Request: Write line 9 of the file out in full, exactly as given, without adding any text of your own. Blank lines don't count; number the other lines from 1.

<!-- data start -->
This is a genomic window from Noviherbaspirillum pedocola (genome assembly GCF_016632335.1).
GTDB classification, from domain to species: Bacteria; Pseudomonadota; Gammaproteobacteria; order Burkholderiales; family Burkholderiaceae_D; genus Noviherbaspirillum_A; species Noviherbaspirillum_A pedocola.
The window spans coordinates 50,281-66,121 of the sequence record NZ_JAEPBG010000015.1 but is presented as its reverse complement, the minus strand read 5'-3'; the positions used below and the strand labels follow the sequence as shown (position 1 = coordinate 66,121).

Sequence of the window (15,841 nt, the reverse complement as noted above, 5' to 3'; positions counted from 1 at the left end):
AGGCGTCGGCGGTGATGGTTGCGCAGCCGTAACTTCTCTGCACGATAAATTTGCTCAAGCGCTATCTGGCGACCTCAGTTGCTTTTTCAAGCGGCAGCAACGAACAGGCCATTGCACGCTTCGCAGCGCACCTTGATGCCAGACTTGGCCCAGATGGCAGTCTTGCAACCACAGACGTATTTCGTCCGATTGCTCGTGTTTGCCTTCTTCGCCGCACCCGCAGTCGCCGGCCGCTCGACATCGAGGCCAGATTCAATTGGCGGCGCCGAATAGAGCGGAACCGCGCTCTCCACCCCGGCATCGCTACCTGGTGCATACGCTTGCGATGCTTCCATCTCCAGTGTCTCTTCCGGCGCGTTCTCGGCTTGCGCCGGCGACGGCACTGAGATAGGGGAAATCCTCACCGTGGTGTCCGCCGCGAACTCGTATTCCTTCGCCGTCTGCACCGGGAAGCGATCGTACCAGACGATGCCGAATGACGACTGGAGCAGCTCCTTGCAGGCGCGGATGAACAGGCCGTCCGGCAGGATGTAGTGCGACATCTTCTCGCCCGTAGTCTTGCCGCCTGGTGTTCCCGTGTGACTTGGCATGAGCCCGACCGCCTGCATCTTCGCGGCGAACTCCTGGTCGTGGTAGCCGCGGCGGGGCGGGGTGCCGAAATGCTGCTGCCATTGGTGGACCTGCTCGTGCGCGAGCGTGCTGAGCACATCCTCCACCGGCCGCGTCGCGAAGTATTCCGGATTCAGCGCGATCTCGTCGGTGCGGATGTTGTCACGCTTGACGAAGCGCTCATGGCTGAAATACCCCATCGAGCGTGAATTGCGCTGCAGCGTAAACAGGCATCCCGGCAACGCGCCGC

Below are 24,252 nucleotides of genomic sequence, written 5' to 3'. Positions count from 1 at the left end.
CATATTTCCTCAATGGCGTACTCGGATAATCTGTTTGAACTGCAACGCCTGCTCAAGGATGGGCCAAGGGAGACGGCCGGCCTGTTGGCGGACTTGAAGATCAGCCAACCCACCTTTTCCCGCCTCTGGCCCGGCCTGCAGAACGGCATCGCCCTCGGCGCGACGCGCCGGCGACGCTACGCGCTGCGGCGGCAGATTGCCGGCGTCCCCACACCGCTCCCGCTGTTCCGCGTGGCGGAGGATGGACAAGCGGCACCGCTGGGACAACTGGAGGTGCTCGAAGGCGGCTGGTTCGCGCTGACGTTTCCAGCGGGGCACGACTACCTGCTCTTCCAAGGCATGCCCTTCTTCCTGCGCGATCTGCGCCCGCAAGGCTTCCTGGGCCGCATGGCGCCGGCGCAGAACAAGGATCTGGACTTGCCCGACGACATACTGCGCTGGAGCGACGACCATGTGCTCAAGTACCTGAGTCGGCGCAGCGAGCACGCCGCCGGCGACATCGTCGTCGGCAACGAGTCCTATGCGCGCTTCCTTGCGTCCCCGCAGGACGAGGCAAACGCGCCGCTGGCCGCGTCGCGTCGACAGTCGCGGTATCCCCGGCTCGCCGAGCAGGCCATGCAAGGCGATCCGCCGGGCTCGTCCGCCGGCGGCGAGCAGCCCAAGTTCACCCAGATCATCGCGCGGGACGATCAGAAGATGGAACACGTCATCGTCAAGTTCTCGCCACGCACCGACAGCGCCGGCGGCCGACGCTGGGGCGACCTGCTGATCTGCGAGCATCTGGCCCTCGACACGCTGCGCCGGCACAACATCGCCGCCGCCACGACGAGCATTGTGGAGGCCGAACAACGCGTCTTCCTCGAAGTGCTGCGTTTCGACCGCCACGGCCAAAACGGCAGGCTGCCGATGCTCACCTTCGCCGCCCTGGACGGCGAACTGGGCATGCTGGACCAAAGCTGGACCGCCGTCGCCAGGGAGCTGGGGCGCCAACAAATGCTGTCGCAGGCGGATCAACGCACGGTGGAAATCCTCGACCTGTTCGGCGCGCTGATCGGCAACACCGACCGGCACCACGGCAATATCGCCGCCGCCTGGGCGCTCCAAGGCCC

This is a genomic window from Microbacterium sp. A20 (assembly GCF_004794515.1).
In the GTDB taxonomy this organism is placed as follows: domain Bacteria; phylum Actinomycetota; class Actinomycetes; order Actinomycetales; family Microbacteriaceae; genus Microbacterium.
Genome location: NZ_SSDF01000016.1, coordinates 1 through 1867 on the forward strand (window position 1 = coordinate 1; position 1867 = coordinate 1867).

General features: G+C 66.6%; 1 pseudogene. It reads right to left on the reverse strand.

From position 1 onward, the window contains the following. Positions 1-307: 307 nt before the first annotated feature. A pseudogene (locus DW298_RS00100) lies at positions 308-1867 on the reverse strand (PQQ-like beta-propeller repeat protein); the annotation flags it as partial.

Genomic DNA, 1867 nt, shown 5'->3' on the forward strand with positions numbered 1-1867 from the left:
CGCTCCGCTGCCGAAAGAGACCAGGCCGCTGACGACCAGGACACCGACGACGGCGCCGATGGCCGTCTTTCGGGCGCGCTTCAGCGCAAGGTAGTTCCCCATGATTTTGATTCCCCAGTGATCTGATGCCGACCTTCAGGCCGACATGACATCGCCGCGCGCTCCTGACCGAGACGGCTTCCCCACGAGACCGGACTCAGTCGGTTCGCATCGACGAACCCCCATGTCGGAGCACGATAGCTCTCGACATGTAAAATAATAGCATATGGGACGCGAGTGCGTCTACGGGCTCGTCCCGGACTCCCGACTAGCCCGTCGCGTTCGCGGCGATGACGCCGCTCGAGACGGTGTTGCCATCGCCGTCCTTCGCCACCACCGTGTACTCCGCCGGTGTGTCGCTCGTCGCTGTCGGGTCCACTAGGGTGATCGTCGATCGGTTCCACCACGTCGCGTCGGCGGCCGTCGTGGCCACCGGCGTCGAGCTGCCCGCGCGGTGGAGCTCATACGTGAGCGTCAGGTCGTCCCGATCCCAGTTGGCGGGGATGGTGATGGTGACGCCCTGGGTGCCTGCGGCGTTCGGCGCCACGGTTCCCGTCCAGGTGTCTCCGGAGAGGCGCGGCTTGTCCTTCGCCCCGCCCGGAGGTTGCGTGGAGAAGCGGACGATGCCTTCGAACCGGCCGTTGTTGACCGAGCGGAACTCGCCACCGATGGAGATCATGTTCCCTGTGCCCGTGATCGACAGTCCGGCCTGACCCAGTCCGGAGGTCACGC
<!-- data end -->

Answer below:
In the GTDB taxonomy this organism is placed as follows: domain Bacteria; phylum Actinomycetota; class Actinomycetes; order Actinomycetales; family Microbacteriaceae; genus Microbacterium.